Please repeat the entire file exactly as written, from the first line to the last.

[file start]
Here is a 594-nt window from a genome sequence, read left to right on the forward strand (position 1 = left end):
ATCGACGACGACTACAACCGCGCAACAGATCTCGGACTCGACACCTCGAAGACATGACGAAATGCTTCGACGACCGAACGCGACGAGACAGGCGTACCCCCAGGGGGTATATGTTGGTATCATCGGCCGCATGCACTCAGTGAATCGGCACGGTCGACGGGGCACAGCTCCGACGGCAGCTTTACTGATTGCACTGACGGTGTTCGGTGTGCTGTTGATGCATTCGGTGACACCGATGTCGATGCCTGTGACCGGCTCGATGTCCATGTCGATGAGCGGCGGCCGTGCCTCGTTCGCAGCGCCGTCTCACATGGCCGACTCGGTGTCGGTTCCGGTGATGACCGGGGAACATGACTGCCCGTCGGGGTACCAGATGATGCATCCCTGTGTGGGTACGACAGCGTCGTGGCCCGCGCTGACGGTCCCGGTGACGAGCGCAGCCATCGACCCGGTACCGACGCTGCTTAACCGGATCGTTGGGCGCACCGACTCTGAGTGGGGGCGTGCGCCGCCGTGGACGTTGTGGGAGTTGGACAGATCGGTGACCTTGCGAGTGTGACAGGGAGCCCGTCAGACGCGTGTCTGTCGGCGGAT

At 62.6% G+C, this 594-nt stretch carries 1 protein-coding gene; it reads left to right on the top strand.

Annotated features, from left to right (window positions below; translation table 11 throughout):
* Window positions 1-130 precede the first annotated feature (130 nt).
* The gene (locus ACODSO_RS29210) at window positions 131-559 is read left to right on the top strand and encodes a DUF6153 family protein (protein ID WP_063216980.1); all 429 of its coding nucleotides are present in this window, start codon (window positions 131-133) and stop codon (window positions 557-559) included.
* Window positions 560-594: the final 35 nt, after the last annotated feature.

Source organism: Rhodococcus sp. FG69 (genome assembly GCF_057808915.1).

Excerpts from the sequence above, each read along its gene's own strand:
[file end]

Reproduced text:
Here is a 594-nt window from a genome sequence, read left to right on the forward strand (position 1 = left end):
ATCGACGACGACTACAACCGCGCAACAGATCTCGGACTCGACACCTCGAAGACATGACGAAATGCTTCGACGACCGAACGCGACGAGACAGGCGTACCCCCAGGGGGTATATGTTGGTATCATCGGCCGCATGCACTCAGTGAATCGGCACGGTCGACGGGGCACAGCTCCGACGGCAGCTTTACTGATTGCACTGACGGTGTTCGGTGTGCTGTTGATGCATTCGGTGACACCGATGTCGATGCCTGTGACCGGCTCGATGTCCATGTCGATGAGCGGCGGCCGTGCCTCGTTCGCAGCGCCGTCTCACATGGCCGACTCGGTGTCGGTTCCGGTGATGACCGGGGAACATGACTGCCCGTCGGGGTACCAGATGATGCATCCCTGTGTGGGTACGACAGCGTCGTGGCCCGCGCTGACGGTCCCGGTGACGAGCGCAGCCATCGACCCGGTACCGACGCTGCTTAACCGGATCGTTGGGCGCACCGACTCTGAGTGGGGGCGTGCGCCGCCGTGGACGTTGTGGGAGTTGGACAGATCGGTGACCTTGCGAGTGTGACAGGGAGCCCGTCAGACGCGTGTCTGTCGGCGGAT

At 62.6% G+C, this 594-nt stretch carries 1 protein-coding gene; it reads left to right on the top strand.

Annotated features, from left to right (window positions below; translation table 11 throughout):
* Window positions 1-130 precede the first annotated feature (130 nt).
* The gene (locus ACODSO_RS29210) at window positions 131-559 is read left to right on the top strand and encodes a DUF6153 family protein (protein ID WP_063216980.1); all 429 of its coding nucleotides are present in this window, start codon (window positions 131-133) and stop codon (window positions 557-559) included.
* Window positions 560-594: the final 35 nt, after the last annotated feature.

Source organism: Rhodococcus sp. FG69 (genome assembly GCF_057808915.1).

Excerpts from the sequence above, each read along its gene's own strand: